Present-day western Hell or High Water is ‘a classic Robin Hood tale retold with modern complications’ says MacDara Conroy
Making for an austerity-themed double bill alongside home-invasion-with-a-twist thriller Don’t Breathe, which also opens this Friday, present-day western yarn Hell or High Water is at heart a classic Robin Hood tale, but retold with much more modern complications.
Cowpoke brothers, designer-stubbled Toby (Chris Pine) and twitchy ex-con Tanner (Ben Foster), are robbing from the rich to give to the poor, in a manner of speaking. The bank’s foreclosing on their late mother’s farm, which happens to be sitting on a reservoir of oil. So they’re paying off the debt with the bank’s own money by knocking off branches across West Texas, laundering the cash at a casino out of state and burying the getaway cars on their property.
It’s a pretty ingenious scheme, and it’s got the Texas Rangers on their trail, close-to-retirement Marcus (Jeff Bridges) and his long-suffering partner Alberto (Gil Bermingham), scratching their heads as the boys inch closer to their final score with just days to spare before they lose it all. Naturally, mistakes will be made, loyalties will be tested and hard truths will be revealed before the guns come out and there’s no turning back.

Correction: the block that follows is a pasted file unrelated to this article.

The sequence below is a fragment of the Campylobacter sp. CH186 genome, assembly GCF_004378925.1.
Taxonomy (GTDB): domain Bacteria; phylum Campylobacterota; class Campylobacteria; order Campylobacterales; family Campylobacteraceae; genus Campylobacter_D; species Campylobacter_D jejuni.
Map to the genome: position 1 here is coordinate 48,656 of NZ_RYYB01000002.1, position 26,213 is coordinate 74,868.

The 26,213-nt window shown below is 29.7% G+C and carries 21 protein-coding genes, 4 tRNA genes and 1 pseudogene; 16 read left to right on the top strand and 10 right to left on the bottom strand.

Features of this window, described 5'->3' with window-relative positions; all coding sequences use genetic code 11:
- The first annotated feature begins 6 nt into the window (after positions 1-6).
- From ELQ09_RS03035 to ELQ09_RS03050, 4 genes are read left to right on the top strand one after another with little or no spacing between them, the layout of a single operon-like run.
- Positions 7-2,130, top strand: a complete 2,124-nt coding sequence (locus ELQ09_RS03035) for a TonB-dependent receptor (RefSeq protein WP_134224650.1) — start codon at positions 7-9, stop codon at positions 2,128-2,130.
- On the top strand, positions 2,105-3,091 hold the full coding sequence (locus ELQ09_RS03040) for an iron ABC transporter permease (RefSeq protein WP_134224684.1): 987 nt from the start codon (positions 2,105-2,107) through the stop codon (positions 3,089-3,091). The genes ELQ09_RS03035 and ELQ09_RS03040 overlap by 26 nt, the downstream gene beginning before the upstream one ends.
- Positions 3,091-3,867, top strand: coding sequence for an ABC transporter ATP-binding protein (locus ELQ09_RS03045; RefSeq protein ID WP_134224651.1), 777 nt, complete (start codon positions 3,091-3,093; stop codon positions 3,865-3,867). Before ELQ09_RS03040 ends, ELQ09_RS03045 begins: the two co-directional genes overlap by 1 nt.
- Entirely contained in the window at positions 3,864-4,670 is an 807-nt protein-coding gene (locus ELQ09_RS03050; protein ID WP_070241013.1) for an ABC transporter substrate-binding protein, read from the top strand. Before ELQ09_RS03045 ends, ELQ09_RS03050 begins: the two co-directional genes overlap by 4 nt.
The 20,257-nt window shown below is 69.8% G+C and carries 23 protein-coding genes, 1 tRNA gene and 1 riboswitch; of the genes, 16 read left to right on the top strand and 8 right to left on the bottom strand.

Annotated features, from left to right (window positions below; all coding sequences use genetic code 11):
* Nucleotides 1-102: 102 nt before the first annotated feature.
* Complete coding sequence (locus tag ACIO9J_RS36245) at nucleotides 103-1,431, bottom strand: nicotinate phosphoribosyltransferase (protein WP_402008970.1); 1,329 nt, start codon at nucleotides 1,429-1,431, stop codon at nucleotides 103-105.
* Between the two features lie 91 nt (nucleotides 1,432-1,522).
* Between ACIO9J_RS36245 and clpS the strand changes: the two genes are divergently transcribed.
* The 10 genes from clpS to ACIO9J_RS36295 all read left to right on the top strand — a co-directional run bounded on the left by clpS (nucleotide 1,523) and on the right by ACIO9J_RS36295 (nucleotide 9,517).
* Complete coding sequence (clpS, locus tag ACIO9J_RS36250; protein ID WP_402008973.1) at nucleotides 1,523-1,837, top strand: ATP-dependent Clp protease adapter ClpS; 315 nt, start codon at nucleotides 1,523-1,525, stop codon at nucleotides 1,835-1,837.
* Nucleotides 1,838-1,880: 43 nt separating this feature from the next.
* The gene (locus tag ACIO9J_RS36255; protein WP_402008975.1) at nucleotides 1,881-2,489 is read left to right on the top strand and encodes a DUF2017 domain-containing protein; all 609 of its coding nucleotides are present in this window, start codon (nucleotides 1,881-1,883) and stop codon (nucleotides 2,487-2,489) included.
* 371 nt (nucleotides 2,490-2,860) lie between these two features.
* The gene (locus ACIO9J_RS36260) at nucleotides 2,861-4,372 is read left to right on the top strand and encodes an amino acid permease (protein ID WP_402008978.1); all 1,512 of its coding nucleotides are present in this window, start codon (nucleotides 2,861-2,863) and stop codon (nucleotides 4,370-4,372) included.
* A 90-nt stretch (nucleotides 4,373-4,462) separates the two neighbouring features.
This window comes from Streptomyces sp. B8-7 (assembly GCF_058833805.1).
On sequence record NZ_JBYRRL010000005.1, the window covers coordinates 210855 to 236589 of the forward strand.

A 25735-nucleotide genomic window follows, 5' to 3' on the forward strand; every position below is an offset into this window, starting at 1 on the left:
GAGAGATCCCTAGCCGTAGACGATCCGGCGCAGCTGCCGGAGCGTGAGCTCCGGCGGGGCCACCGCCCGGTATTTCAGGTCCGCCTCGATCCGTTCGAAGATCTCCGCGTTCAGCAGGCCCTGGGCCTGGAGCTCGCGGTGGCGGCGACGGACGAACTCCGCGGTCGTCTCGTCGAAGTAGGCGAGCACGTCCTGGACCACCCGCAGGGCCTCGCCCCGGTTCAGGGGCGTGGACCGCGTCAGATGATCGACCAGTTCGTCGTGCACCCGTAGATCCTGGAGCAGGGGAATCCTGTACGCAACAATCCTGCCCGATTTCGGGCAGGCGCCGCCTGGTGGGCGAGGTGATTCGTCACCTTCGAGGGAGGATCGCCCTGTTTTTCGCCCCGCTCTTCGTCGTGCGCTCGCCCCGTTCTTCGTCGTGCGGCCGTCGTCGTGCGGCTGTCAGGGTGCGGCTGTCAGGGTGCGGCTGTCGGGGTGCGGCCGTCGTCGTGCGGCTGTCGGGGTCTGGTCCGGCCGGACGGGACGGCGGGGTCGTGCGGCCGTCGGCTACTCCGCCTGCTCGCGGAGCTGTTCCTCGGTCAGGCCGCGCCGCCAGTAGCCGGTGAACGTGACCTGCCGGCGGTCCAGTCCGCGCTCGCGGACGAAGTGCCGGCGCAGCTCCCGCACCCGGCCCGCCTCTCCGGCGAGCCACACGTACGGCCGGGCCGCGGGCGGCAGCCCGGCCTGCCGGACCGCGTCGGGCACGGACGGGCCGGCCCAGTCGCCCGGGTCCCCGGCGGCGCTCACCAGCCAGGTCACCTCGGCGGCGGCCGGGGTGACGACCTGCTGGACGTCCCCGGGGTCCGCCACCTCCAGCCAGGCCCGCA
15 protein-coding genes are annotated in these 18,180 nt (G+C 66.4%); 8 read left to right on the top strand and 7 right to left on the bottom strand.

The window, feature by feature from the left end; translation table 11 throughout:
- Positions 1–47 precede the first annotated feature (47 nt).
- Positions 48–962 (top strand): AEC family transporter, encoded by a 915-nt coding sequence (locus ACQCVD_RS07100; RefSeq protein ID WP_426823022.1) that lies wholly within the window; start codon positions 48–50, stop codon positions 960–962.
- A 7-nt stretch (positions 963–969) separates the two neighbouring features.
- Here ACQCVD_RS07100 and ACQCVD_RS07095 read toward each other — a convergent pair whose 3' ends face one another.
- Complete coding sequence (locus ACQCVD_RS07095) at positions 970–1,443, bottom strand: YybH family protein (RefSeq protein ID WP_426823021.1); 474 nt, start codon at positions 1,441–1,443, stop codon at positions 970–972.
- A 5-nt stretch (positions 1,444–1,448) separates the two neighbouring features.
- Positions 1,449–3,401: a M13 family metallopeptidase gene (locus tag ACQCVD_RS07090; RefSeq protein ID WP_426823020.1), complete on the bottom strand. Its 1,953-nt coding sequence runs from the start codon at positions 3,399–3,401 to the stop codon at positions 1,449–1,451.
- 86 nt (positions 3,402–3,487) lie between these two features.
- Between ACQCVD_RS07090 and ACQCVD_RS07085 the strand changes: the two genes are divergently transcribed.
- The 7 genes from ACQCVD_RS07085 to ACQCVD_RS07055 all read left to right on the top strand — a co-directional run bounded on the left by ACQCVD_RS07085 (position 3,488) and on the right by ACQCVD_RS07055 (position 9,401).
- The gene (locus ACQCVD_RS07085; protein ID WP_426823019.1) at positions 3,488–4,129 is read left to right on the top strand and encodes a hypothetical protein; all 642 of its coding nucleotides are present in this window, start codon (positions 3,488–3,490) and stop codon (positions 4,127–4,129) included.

The scorched earth and machismo of Cormac McCarthy adaptations like The Road and No Country For Old Men is an obvious touchstone for Scottish director David Mackenzie’s follow-up to his acclaimed prison drama Starred Up. But maybe Wim Wenders’ Paris, Texas is a closer relative, in terms of a foreign filmmaker beguiled, and overwhelmed, by the vastness of the West – lovingly lensed here by cinematographer Giles Nuttgens (Young Adam, Hallam Foe) – and the death of the American dream.
Meanwhile, screenwriter Taylor Sheridan brings the dab hand with tension he wielded with sublime effect in last year’s stunning narco-thriller Sicario, giving us plenty of moments pregnant with violence, though not with the same focused intensity.
It’s more about the finer details here. Brotherhood is a major theme, in both the troublesome relationship between Toby and Tanner, and Ranger Marcus’ constant needling of his half-Mexican, half-Comanche partner. These are the things that will linger long after the sound of gunfire has faded.
Mackenzie and Sheridan also temper the boys-own-adventure romanticism with a supporting cast of capable women eager to cut through the crap. A buxom diner server (Katy Mixon, Eastbound & Down) lets the lawmen have it over a $200 tip that means food on her table. An elderly waitress at a small-town steakhouse doesn’t take orders, she doles them out with vitriol. Our anti-hero Pine, in other worlds the dashing captain, doesn’t necessarily make up with his estranged wife and kids. The patriarchy don’t mean shit to them.
It’s all set to a sunburnt soundtrack by Nick Cave and regular Bad Seeds/Grinderman collaborator Warren Ellis that goes a little heavy on its signature motif in the early stages before settling down into a more thoughtful mood. Much like the film itself, its climactic, heart-in-mouth shootout notwithstanding.
Hell or High Water opens nationwide on Friday September 9th
Also published on Medium.